From the Series: Contact/Access
Integration would seem to invite summary reflection. I join here with Peter Redfield, Nicola Bulled, and Rachel Caesar to explore conditions and paradoxes of contact/access as ethnographic modes of knowing. Each cultural anthropologist borrows from the classic tropes of the telling ethnographic arrival scene, the need to find institutional subsidization, and the licensing procedures of gaining permission for fieldwork from bureaucratic or traditional authorities. But each also reveals the lived and typically undisclosed dimensions of how fieldworkers move across different contexts and networks.
For Redfield, ethnographic access is “a state of relation,” one that may open, close, or shift over time as researchers age and deal with the complexities of generational associations and attachments; the main idea, I believe, is to remain attentive to how institutions and their interests transform vis-à-vis the ethnographer, who is similarly a changing instrument of knowledge. Bulledshows the painstaking process by which her composite identity—in her own words, “white, highly educated, modern, young woman”—activates and forecloses fieldwork possibilities, even as being conscious of one’s ethno-racial and gendered self-presentation may help to gain contingent entry into normally restricted areas. Finally, Ceasar demonstrates how having multiple ethical commitments (especially in politically sensitive situations) shapes the fieldworker’s relationship to research itself—opening important questions about (post)colonial relations of power and modes of ethnographic disclosure, including the problem of transparency within one’s research community.
In sum, the way others reckon with the ethnographer’s gendered, generational, ethical, and ethno-racial associations typically plays a large, unspoken role in being authorized to occupy and promote one’s field research. But this very same process, I suggest, may increasingly restrict ethnography from taking place.
For the last decade, I have pursued fieldwork on spiking incarceration rates in Guayaquil, Ecuador, studying how justifications for punitive confinement have shifted their directions as the state itself moved from promoting neoliberal to neosocialist ideals. The city of Guayaquil is like home to me. But my strange, half-Ecuadorian, academic and gringo background usually throws Guayaquileño bureaucrats for a loop. The university connections and associations with human-rights groups I forged long ago had previously been good enough to gain prison clearance for interviewing inmates and staff. Over the last five years, however, the country has witnessed an unprecedented boom in prison construction and the securitization of new carceral spaces in order to undermine the coercive reach of imprisoned drug mafia. Where the prison was once rather easily traversed—open to nearly anyone who showed up at the gates—access to these new cellblocks and penitentiaries grows more and more restricted. For people who aren’t easy to identify as an unambiguous insider within the prison-industrial complex, well, let us simply say that you will likely wait, like Kafka’s antihero, at “The Door of the Law.”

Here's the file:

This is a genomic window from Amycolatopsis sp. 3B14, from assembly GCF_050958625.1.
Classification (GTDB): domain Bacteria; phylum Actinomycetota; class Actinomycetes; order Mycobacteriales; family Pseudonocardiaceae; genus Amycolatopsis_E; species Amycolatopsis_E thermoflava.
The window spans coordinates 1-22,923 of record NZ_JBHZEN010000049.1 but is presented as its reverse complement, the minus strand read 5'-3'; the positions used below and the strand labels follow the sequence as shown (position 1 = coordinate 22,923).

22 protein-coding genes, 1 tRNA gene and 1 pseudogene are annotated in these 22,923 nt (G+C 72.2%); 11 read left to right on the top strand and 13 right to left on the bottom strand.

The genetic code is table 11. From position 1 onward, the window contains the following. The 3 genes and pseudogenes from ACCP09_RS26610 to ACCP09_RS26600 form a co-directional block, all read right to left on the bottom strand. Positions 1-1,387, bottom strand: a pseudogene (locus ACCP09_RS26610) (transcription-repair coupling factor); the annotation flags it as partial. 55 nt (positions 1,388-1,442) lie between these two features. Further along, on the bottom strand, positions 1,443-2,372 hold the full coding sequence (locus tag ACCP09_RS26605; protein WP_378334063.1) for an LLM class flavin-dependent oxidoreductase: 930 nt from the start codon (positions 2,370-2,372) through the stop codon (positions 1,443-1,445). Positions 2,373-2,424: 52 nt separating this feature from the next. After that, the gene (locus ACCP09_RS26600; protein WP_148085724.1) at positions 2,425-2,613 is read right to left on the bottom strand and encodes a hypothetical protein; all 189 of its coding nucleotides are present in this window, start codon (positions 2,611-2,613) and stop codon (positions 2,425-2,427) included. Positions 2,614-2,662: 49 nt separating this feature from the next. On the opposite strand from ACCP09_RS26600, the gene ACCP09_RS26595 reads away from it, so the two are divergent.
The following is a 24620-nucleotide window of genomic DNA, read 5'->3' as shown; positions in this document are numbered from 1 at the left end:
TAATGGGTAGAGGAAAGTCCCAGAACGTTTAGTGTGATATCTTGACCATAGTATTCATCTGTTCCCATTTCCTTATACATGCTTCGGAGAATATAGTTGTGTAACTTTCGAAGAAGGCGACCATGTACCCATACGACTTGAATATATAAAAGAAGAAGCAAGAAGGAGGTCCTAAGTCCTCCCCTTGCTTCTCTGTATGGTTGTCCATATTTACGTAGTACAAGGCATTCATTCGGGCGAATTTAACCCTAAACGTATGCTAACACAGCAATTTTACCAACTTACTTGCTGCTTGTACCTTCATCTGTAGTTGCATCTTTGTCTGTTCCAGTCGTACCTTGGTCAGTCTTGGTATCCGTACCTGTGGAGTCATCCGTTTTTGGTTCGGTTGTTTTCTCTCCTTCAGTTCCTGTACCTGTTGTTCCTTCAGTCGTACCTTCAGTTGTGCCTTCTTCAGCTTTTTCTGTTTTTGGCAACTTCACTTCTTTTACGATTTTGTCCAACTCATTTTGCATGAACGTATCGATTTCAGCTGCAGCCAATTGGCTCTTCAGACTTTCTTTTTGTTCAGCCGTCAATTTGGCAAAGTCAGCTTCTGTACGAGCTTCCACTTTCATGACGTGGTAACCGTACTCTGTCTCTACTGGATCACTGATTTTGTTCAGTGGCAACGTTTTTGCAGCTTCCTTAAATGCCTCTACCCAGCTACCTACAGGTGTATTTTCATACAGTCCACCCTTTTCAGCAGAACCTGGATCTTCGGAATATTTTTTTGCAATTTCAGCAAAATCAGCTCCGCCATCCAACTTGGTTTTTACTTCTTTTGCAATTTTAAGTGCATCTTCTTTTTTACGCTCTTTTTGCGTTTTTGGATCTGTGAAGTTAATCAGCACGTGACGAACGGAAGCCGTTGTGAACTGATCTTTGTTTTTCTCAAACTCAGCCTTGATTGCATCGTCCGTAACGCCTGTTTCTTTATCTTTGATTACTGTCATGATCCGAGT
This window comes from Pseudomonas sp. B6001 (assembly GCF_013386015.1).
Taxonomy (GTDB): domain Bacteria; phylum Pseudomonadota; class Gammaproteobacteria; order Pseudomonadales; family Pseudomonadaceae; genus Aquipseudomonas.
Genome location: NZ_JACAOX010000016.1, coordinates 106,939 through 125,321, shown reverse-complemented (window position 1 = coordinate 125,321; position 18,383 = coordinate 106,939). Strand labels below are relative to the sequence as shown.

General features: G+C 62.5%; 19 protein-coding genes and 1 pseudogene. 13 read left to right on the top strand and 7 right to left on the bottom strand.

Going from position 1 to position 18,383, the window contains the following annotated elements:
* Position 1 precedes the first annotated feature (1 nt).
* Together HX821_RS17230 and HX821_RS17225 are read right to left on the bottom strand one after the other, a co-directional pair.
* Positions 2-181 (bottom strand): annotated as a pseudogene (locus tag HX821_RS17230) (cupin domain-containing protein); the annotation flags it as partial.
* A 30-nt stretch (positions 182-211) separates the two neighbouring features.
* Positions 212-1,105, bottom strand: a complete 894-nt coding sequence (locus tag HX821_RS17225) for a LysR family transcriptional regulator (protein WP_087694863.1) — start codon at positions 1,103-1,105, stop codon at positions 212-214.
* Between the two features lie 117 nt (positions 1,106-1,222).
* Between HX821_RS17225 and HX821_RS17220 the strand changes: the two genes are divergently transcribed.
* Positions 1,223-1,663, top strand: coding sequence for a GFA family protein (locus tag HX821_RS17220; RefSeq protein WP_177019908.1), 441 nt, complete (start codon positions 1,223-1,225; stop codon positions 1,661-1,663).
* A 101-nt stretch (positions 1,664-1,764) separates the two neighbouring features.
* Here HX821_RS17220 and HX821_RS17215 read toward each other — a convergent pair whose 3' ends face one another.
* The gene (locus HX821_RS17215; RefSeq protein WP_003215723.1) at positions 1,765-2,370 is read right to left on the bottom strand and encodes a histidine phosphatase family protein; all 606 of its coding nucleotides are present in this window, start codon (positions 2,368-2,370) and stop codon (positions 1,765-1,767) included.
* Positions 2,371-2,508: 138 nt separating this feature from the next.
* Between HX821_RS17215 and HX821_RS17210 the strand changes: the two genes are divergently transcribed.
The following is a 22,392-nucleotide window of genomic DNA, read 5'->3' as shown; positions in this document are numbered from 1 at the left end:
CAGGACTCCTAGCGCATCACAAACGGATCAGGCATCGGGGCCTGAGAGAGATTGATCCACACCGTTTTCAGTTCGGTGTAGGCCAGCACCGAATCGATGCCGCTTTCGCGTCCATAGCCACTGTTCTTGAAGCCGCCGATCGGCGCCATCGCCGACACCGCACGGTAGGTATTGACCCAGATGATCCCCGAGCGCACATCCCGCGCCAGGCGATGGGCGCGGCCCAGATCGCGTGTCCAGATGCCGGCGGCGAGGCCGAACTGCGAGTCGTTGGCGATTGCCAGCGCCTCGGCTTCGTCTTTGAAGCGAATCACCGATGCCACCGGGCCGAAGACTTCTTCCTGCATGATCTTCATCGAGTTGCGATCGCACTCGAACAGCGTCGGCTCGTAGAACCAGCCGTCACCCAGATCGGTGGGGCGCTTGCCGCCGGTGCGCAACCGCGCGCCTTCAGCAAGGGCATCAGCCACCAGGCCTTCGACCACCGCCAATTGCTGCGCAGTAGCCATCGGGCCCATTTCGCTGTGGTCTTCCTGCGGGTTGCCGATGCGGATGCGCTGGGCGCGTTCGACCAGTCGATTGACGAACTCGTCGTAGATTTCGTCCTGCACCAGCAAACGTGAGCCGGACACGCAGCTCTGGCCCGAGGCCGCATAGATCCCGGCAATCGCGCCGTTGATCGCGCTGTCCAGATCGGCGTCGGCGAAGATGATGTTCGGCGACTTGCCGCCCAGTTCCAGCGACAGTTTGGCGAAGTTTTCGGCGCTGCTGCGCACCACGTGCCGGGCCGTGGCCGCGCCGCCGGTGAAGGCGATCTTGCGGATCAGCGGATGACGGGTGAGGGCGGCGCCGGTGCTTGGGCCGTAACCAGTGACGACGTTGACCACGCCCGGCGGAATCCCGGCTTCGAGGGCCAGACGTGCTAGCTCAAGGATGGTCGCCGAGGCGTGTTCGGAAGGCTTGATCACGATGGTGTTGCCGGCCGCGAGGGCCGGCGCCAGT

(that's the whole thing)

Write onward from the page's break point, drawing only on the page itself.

These days, even federal and defense lawyers can be heard complaining about being turned away at the prison gates or security filters. And you can perhaps imagine how journalists, researchers, and assorted documentarians might fare under the same circumstances. Those who are merely curious about the living conditions of persons in state custody, or who seek ethnographically to understand punitive enclosure and its impact on inmates and their families, friends, and communities, are faced with the impossibility of regular passage across the prison threshold. Prison wardens and staff, it is true, may grant researchers limited access to certain cellblocks and common areas, but such visitors are only allowed guard-supervised conversations with preselected inmates, and are usually prohibited from mingling.
All this is to say that within the inner depths of the security state, an increasingly global and problematic space, the ethnographer may be granted contact with individuals submerged in the penal apparatus. But such contact does not necessarily equate to access. Nor, by the same token, does officially proscribed access signal actual contact. Indeed, the three-fold movement we automatically presume takes place as a result of long-term, first-person fieldwork (contact leads to access leads to ethnographic authority) may be in need of some revision.
It is for precisely this reason that I now train my ethnographic focus on the prison threshold itself: the doors of the security state repeatedly close shut on ethnographic researchers, human rights workers, and other professionals, but we may respond in kind by cataloging these experiences of closure, analyzing how state securitization artificially segregates populations considered threatening, distancing them from physical and moral contact with society at large. By studying movement across the prison threshold, ethnography can set itself the critical task of rethinking the encroachment and normalization of the security state in people’s lives. The prison continues to remain a machine for internalizing discipline, as Michel Foucault once argued. But prison’s new role as an apparatus for punitive containment, instead of reform, turns such disciplinary transmissibility—and accessibility—on its head. With more ethnographic and self-reflexive derring-do, the contemporary void of contact/access can be theorized and perhaps even turned into a resource for broader interdisciplinary and state-level critique of mass incarceration today.